Cross-posted from the Arnold Support Corner.
In these instructions, $AL_SHADERS is the location where you extracted the alShaders download. For example,
$SITOA_WORKGROUP is the SItoA workgroup location. For example,
Copy the alShader DLLs from
Create a spdl folder in your Addons\SItoA\Application folder:
Copy the alShader spdl files from
- Restart Softimage. The alShaders should show up in the Render Tree preset manager, and assuming that your version of alShaders is compatible with your SItoA, they’ll work in a render too.
Tip Don’t create an alShader from the Arnold > DLL Shaders menu; it won’t pick up the SPDL and you’ll get a raw PPG (and a raw render tree node too).
- Export an ASS file with XGen stuff from Maya.
- Set the PATH to include the Maya plug-ins\xgen\bin and bin folders.
set PATH=%PATH%;C:\Program Files\Autodesk\Maya2014\plug-ins\xgen\bin;C:\Program Files\Autodesk\Maya2014\bin
- Add the MtoA shaders and procedurals to the search paths in the Arnold Render Options.
- Add an Arnold Standin property to a mesh and point it to the ASS file.
- And that’s it!
None, not for the render farm itself. You just need Arnold licenses for the render nodes. You need Softimage licenses for artist workstations; on the render nodes, you’ll be using xsibatch -processing -render to render (and -processing doesn’t take a Batch license for third-party renderers).
You wouldn’t need Maya Batch licenses for Arnold render nodes either. The Maya render/mayabatch command line tools won’t take a Batch license for third-party renderers either.
In the real world, indirect lighting comes from diffuse reflections: light reflecting off of nearby surfaces. In the rendered world, a camera ray hits a shading point on an object, and from that point diffuse rays are sent out to sample colors from surrounding objects.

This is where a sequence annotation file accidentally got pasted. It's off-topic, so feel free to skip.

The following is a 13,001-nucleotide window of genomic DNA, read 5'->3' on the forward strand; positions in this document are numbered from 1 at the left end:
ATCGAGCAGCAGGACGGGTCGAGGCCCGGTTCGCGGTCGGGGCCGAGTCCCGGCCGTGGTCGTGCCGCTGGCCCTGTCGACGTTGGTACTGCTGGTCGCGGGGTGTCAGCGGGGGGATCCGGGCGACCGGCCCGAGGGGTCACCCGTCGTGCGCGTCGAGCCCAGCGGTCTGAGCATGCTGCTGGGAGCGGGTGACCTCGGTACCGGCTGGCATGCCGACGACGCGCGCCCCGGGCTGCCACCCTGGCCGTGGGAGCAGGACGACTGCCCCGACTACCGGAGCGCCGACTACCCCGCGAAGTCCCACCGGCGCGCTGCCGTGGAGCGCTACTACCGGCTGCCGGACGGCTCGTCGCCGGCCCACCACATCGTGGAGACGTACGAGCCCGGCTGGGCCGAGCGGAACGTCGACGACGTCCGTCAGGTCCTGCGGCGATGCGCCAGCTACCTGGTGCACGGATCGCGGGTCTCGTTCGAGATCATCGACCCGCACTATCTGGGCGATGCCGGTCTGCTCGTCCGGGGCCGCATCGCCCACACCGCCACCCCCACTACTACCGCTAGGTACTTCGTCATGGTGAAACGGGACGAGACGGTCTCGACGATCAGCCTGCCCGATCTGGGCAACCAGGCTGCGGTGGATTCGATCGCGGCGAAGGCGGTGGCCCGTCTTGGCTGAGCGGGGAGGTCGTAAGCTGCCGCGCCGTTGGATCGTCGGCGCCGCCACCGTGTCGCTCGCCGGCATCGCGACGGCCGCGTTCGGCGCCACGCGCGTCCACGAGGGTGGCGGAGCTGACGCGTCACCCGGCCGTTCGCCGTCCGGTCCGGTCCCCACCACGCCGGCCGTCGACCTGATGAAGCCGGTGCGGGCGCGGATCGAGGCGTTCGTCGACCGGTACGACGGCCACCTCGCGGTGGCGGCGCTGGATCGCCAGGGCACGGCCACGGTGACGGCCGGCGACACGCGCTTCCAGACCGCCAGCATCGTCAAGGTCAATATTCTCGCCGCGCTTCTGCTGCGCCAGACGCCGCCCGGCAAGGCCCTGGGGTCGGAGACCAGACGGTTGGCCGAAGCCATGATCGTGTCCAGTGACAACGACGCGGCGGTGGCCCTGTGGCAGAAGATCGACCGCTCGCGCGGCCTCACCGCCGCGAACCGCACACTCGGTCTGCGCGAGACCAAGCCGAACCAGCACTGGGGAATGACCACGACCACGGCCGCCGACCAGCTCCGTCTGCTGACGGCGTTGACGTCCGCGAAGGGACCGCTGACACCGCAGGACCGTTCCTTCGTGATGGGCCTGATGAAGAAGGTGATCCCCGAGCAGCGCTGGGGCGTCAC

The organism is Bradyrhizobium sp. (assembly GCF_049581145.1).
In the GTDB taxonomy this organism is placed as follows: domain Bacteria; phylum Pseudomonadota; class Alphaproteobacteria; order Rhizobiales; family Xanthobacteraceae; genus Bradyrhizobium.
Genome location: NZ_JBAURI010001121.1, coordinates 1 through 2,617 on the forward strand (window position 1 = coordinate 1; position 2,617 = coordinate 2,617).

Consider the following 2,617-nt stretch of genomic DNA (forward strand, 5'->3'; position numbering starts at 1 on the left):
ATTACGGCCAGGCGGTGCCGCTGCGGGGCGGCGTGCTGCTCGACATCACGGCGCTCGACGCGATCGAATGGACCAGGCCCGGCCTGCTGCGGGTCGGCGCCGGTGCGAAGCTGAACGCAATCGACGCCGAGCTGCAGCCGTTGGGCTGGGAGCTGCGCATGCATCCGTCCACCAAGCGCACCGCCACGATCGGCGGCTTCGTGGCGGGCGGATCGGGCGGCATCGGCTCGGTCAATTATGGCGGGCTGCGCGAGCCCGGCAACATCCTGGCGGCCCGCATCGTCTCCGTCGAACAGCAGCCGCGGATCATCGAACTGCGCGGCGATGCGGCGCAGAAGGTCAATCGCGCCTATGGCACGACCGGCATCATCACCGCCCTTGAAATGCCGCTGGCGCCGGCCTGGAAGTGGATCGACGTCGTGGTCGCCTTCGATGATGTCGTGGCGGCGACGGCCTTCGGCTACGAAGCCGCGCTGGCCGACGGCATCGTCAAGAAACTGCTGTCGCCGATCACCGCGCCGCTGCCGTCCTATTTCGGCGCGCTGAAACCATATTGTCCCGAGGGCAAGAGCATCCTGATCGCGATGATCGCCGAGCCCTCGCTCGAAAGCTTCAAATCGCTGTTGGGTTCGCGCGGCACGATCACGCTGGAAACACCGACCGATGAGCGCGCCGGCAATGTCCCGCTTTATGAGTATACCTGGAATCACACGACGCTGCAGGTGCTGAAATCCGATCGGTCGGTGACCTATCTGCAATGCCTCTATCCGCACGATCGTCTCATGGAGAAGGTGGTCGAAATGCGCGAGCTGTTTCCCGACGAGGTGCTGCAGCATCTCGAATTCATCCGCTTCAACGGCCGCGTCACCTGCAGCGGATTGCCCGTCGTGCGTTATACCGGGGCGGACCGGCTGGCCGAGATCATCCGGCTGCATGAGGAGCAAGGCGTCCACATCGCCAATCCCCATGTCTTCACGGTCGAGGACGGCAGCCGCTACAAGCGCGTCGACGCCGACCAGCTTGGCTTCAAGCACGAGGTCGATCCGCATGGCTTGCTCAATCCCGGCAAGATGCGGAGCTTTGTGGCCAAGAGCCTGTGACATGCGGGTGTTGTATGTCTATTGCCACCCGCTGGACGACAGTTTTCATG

Hat tip: Andy Jones on the Softimage mailing list
You can use xsibatch -processing to render scenes with third-party renderers like Arnold. With -processing, xsibatch uses a Processing token instead of a Batch license, so you’re not limited by the number of Batch licenses you happen to have. Back in the days before third-party renderers, -processing for was for non-rendering tasks. Now it’s for non-mental ray tasks!
I was sure I tested this long ago, but obviously I must have made a mistake on my command line.
xsibatch -processing -render //server/project/Scenes/example.scn ======================================================= Autodesk Softimage 126.96.36.199 ======================================================= License information: using [Processing] # INFO : [sitoa] SItoA 2.7.1 win loaded. # INFO : [sitoa] Arnold 188.8.131.52 detected.
Here’s actual proof in the form of a screenshot🙂
Suppose you want to use an ICE attribute to drive some behavior in the render tree. For example, you may want to introduce some randomization to a procedural texture. Here’s one way to go about it.
First, create an ICE attribute on each object. You’ll use this object as the seed for the Random Value node (you need a different seed for each object, otherwise you’ll get the same “random” number for each object).
si = Application i = 0 for o in si.Selection: a = o.ActivePrimitive.Geometry.AddICEAttribute("_seed1", 2, 1, 1 ) a.DataArray = [ (i) ] i = i + 1
All the compound does is feed the seed into a Random Value node, and store the random value in another ICE attribute.
Here’s a simple example of using an ICE attribute to drive a procedural texture. In this case, I’m using a random integer to drive the number of repeats of a checkerboard:
To set it up, I ran this script to programmatically add an ICE attribute. Unfortunately, I found I had to add an ICE tree to get the attribute to show up in the render tree.
import random si = Application for o in si.Selection: # Long, Single, Singleton a = o.ActivePrimitive.Geometry.AddICEAttribute("_random", 2, 1, 1 ) a.DataArray = [ (random.randint(1,8))] si.ApplyOp("ICETree", o, "siNode", "", "", 0)
And if you wanted to update the ICE attribute later, eg increase the range of random values, you could do something like this:
import random si = Application for o in si.Selection: a = o.ActivePrimitive.Geometry.ICEAttributes("_random") a.DataArray = [ (random.randint(1,12))]
In this video, I take a quick look at the different gamma correction settings used by Arnold. I don’t tell you how to set up a linear workflow; my goal is to help you understand what the gamma correction settings mean.